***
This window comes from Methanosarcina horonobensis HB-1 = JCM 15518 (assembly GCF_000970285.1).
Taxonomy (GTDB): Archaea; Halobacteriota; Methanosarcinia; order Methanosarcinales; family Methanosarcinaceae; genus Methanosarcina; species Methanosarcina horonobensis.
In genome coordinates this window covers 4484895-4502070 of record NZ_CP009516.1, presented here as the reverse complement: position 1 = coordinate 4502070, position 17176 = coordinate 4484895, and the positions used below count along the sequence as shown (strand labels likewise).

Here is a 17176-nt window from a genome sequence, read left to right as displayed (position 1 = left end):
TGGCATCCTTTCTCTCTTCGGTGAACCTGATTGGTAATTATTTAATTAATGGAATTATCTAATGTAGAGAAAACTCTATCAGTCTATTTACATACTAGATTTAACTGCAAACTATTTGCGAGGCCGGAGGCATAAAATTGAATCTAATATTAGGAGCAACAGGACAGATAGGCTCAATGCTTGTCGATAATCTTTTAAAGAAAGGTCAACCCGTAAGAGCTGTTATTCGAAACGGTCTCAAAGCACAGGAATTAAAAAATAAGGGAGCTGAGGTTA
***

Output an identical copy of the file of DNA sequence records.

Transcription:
This window comes from Methanosarcina horonobensis HB-1 = JCM 15518 (assembly GCF_000970285.1).
Taxonomy (GTDB): Archaea; Halobacteriota; Methanosarcinia; order Methanosarcinales; family Methanosarcinaceae; genus Methanosarcina; species Methanosarcina horonobensis.
In genome coordinates this window covers 4484895-4502070 of record NZ_CP009516.1, presented here as the reverse complement: position 1 = coordinate 4502070, position 17176 = coordinate 4484895, and the positions used below count along the sequence as shown (strand labels likewise).

Here is a 17176-nt window from a genome sequence, read left to right as displayed (position 1 = left end):
TGGCATCCTTTCTCTCTTCGGTGAACCTGATTGGTAATTATTTAATTAATGGAATTATCTAATGTAGAGAAAACTCTATCAGTCTATTTACATACTAGATTTAACTGCAAACTATTTGCGAGGCCGGAGGCATAAAATTGAATCTAATATTAGGAGCAACAGGACAGATAGGCTCAATGCTTGTCGATAATCTTTTAAAGAAAGGTCAACCCGTAAGAGCTGTTATTCGAAACGGTCTCAAAGCACAGGAATTAAAAAATAAGGGAGCTGAGGTTA